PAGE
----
Monday, July 30, 2018

‘Eye-Popping’ Payouts For CEOs Follow Trump’s Tax Cuts

Politico, ‘Eye-Popping’ Payouts for CEOs Follow Trump’s Tax Cuts:

Some of the biggest winners from President Donald Trump’s new tax law are corporate executives who have reaped gains as their companies buy back a record amount of stock, a practice that rewards shareholders by boosting the value of existing shares.

A Politico review of data disclosed in SEC filings shows the executives, who often receive most of their compensation in stock, have been profiting handsomely by selling shares since Trump signed the law on Dec. 22 and slashed corporate tax rates to 21 percent. That trend is likely to increase as Wall Street analysts expect buyback activity to accelerate in the coming weeks. ... That could undercut the political messaging value of the tax cuts in the Republican campaign to maintain control of Congress in the midterm elections.

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July 30, 2018 in Tax | Permalink | Comments (1)

ABA Finds North Carolina Central Law School Back In Compliance With Admissions Accreditation Standards

NCCU LawFollowing up on my previous posts:

ABA Journal, NCCU Has Taken 'Concrete Steps' Toward Admissions Standards Compliance, ABA Says:

North Carolina Central University School of Law, which in January was found to be out of compliance with an ABA accreditation standard regarding admissions, has now demonstrated compliance, according to a decision the ABA’s Section of Legal Education and Admissions to the Bar posted to its website Monday.  ...

According to the June 2018 decision, the accreditation committee has found that the law school has taken “concrete steps” regarding its admissions policy and practices that demonstrate compliance with the standard and the interpretation. The finding does not list what those steps were.

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July 30, 2018 in Legal Education | Permalink | Comments (0)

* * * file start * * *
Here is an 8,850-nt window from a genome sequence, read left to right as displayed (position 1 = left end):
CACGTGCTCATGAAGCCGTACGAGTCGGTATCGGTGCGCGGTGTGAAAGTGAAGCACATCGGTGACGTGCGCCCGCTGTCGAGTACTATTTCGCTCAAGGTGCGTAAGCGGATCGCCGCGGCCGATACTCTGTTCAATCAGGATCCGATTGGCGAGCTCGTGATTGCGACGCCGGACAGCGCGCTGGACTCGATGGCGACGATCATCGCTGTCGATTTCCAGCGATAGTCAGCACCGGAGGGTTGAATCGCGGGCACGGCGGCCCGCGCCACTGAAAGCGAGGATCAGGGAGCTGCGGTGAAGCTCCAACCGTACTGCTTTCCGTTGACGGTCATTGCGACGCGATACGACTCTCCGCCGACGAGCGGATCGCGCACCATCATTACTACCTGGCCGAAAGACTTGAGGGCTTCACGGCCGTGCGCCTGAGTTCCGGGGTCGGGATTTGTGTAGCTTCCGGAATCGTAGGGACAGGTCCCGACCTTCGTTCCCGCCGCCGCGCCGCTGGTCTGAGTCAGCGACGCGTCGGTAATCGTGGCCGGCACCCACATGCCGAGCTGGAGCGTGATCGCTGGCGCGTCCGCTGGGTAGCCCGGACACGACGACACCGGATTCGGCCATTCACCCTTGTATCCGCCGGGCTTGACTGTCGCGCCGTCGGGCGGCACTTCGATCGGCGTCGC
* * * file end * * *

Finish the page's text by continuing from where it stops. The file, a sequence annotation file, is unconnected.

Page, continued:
ABA Seeks To Consolidate Accreditation Lawsuits By Three For-Profit Law Schools

InfilawLaw360, ABA Asks JPML To Centralize For-Profit Law School Suits:

The American Bar Association's accreditation committee told the U.S. Judicial Panel on Multidistrict Litigation Thursday that centralization of a group of lawsuits filed by for-profit law schools challenging the committee's standards is necessary to avoid rulings that could have some schools judged one way and others judged another way.

The American Bar Association, its council of the Section of Legal Education and Admissions to the Bar, and the section's accreditation committee told the JPML at its hearing in Santa Fe, New Mexico, that grouping three lawsuits filed by schools owned by InfiLaw Corp. before one judge is critical to the accreditation process in the future.

Allowing the three suits to move forward before different judges risks having injunctions that would require the ABA to apply different standards to different schools, ABA counsel Steven J. Horowitz of Sidley Austin told the panel.

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July 30, 2018 in Legal Education | Permalink | Comments (0)

Wall Street Fears New International Tax That Was Aimed At Tech

Bloomberg:  Wall Street Fears New International Tax That Was Aimed at Tech, by Lynnley Browning:

A new international tax that was supposed to deter U.S. technology and pharmaceutical companies from shifting their profits offshore could instead catch Wall Street banks in its crosshairs.

The levy on international profits — called Gilti — is only supposed to kick in if a company is paying an especially low tax rate in foreign countries. But quirks in the way the tax is calculated mean it will likely hit big banks with offshore operations, even when they already pay effective foreign tax rates above the threshold.

Bank lobbyists are now urging the Treasury Department to come up with a fix for last year’s tax overhaul that would lessen the pain from Gilti, saying an adjustment is needed to make the tax consistent with the intent of Republican lawmakers who wrote the legislation.

The effect of the Gilti levy on banks is an example of how the biggest U.S. tax rewrite in a generation has lead to unintended consequences. The Republican law slashed the corporate tax rate to 21 percent from 35 percent, and shifted the U.S. to a system of taxing its companies on their domestic profits only. Those changes required guardrails — like the Gilti tax — to ensure that multinationals pay at least something on their overseas profits. But much of the implementation of Gilti is governed by old tax regulations still on the books.

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July 30, 2018 in Tax | Permalink | Comments (0)

Temple’s Ranking Scandal Spreads To Six Additional Programs; University Also Admits To Three Errors In The Data It Submitted For Its Undergraduate College Ranking

Temple LogoFollowing up on my previous posts:

Temple Press Release, Second Update on Rankings: